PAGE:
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Chloe Lew: Students must make effort to be allies in substance abuse recovery

(Yanna Lee/Daily Bruin)

By Chloe Lew

May 12, 2015 12:25 a.m.

Three years and four months sober, first-year psychology student Marissa Ericson still wakes up in the middle of the night from the same recurring dream of shooting up heroin, a drug she has never touched.

For Ericson, who began drinking and smoking cigarettes at the age of 11 and underwent rehabilitation at 16, being a sober student at UCLA means having a support system – people who will answer their phones in the middle of the night when she needs help.

But for many students on campus who justify long-term drinking habits by attributing them to a short-term college drinking culture, recognizing when someone needs help can be even more difficult than asking for it yourself.

While resources on campus such as the UCLA Counseling and Psychological Services provide counselors and workshops, addressing issues of substance abuse requires more than just isolated appointments. Our first pillars of support must be the friends and family we talk to every day, but right now, most of us turn blind eyes to our peers with addictive behaviors because drinking and drug use is normalized on college campuses. Recognizing unsafe alcohol and drug use requires not just understanding the line between recreation and abuse, but knowing what support is available for ourselves and our friends who cross it.

According to the National Institute on Alcohol Abuse and Alcoholism, roughly 20 percent of college students each year meet the criteria for an alcohol use disorder, which includes problems controlling alcohol intake or recurrent alcohol use resulting in a failure to fulfill duties at work or school. But the percentage of students who will recognize and take the initiative to treat that disorder is much lower.

Our community needs to watch out for subtle signs – things as seemingly negligible as not showing up for or underperforming in routine responsibilities like class or work, especially when others are depending on you. We should say something when our friends lose control of the ability to say “no” to taking substances or grow more irritable and aggressive in response to hangovers and withdrawals. That’s the rule of thumb for recognizing substance abuse – when a person’s use affects others, said Colby Moss, the coordinator of substance use and treatment programming at CAPS.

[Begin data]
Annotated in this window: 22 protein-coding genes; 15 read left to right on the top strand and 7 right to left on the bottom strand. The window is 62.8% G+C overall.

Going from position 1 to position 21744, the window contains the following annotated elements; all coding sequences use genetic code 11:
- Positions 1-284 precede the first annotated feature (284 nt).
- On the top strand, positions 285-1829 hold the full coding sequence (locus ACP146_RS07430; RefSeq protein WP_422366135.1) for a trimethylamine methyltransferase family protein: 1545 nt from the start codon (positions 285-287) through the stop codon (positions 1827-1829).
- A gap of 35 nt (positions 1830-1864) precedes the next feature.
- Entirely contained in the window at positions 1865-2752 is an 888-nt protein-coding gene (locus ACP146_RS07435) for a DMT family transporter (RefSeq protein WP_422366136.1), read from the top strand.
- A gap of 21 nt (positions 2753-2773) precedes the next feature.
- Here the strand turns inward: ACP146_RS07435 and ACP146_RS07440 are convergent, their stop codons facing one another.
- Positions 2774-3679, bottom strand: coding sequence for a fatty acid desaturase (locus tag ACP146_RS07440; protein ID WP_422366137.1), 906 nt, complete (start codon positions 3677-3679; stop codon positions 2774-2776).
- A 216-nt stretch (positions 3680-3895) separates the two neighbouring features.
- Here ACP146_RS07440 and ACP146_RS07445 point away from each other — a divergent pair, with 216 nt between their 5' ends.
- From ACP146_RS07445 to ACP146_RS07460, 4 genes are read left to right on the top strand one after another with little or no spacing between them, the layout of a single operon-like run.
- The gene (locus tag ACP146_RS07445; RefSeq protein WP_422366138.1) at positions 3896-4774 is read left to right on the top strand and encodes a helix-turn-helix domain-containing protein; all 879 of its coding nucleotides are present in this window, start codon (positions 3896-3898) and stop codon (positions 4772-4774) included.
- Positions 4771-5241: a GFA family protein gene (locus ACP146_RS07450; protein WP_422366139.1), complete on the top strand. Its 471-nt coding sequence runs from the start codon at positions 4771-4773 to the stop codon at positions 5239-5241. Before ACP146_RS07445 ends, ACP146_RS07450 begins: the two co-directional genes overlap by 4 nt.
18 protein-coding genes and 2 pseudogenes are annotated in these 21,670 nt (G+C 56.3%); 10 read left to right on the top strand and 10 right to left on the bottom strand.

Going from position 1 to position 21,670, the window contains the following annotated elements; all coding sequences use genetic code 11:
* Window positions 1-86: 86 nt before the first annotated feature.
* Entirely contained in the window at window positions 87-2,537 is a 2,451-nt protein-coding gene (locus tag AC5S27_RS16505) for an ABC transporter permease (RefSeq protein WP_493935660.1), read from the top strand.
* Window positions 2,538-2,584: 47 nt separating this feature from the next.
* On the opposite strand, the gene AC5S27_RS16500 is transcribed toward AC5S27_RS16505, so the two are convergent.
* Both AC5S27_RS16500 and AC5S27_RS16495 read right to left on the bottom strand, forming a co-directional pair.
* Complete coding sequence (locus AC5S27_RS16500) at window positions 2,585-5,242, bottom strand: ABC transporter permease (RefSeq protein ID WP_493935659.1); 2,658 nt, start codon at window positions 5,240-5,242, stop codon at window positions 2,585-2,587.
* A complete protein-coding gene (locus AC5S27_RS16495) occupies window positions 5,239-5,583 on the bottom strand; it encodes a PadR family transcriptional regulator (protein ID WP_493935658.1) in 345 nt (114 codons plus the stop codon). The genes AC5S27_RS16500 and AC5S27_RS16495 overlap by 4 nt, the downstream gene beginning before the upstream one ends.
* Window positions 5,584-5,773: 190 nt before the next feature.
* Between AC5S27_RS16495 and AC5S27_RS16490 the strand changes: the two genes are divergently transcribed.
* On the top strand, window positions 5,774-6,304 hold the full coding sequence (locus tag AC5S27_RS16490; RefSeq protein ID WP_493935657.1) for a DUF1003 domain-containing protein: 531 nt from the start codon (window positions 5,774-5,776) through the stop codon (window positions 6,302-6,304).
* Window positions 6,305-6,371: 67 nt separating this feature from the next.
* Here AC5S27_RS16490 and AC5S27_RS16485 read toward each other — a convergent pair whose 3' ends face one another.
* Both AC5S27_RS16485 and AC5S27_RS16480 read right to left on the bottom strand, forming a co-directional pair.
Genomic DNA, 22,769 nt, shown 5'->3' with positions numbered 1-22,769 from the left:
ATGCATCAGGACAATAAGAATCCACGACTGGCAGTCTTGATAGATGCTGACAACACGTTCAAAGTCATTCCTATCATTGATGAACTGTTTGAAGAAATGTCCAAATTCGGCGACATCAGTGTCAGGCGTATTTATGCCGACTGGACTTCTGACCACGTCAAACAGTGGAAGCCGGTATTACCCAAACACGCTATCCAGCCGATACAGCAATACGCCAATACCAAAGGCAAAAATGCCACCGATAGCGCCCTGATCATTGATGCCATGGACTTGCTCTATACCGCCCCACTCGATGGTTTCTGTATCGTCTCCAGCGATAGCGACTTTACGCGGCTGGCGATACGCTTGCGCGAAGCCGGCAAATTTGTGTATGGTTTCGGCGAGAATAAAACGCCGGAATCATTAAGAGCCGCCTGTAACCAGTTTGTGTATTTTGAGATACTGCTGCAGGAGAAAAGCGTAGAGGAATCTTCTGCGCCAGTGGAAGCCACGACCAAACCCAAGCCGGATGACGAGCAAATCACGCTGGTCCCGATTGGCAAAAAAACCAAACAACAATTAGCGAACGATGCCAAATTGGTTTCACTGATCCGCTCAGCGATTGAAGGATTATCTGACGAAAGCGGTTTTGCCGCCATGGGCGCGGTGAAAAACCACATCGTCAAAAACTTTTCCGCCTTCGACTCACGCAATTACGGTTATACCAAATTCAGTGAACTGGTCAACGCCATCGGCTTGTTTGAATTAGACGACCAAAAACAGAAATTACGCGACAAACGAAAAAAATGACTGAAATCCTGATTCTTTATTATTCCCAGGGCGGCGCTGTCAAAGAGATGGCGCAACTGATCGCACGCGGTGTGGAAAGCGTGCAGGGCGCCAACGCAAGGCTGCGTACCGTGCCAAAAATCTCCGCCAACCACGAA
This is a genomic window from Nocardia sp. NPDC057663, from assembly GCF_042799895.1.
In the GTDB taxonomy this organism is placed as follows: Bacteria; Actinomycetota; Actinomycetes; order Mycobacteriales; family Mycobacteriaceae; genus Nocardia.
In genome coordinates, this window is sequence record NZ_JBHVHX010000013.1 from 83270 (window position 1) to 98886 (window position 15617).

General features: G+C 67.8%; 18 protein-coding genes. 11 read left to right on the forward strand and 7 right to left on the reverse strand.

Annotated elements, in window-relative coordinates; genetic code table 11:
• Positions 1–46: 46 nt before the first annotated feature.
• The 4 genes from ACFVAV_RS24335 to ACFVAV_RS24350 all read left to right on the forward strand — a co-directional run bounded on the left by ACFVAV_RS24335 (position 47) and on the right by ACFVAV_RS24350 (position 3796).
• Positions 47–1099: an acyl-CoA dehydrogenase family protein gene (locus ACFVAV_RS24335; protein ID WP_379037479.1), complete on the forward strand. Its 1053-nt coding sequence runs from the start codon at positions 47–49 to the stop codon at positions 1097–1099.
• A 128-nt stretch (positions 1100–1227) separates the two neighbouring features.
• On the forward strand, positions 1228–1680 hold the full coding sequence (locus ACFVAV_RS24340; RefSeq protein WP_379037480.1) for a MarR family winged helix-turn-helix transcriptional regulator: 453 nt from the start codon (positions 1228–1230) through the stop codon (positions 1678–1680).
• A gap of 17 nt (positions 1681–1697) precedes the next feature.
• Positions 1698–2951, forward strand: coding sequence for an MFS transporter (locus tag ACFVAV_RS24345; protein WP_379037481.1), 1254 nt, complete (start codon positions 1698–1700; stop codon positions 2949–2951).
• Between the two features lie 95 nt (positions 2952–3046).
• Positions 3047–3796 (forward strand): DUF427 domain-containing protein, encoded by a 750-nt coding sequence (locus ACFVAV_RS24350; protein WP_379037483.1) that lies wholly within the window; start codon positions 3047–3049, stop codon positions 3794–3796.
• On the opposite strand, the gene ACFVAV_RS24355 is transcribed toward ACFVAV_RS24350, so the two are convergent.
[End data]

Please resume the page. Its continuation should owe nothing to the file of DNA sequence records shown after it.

There are a lot of people on this campus, each facing a different fight. Identifying common struggles starts with getting involved, even when you don’t have experience with the problem yourself. Not having personal experience with substance abuse is no excuse for not knowing what support is available for friends who do struggle.

For Ericson, doing her part means bringing her friends and her boyfriend to open meetings with Bruins for Recovery, known as B4R, whether or not they show any signs of substance abuse. B4R is a UCLA group in which students can meet others striving to achieve or maintain sobriety – or as founder and fourth-year sociology student Adam Smith describes, a group of students who will always pick up the phone or meet the person on the other end of the line for coffee.

Smith’s signs of alcohol addiction included sneaking drinks during the day when his roommates left his dorm room.

“I wasn’t really willing to get help and didn’t necessarily know where to get help if I did want it,” Smith said. “People know they have problems but don’t know what to do with them.”

Helping our peers who struggle with substance abuse can be a simple matter of paying attention. Being in college might mean that it is socially acceptable, if not socially applauded, to go out every night. But there’s a line between social drinking and abuse, and it’s our responsibility to define it, not just for ourselves, but for the people we care about when they refuse to do so.

And that doesn’t just mean telling someone to get sober. Expressing concern isn’t always a literal matter, and can take greater efforts such as connecting a friend who struggles with substance abuse with resources within CAPS and groups like B4R, where he or she can talk with someone who has been in a similar situation.

That is what being an ally is – being a resource by knowing the resources.

Even with a basic understanding of addiction and recovery though, friends and family can only offer to help, not determine the terms of their sobriety. There is only so much you can do for a person who does not want help. Deciding to recover is often an individual effort, sparked by a personal moment of realization. But every time a friend or family member reaches out and expresses something, it matters. Each time eventually adds up to that moment when someone registers his or her habit as a problem.

The stakes of substance abuse on college campuses that offer social points for red cups are high. That’s why students have to look out for one another and recognize that it takes courage to offer help, just as it takes courage to ask for it.

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Chloe Lew
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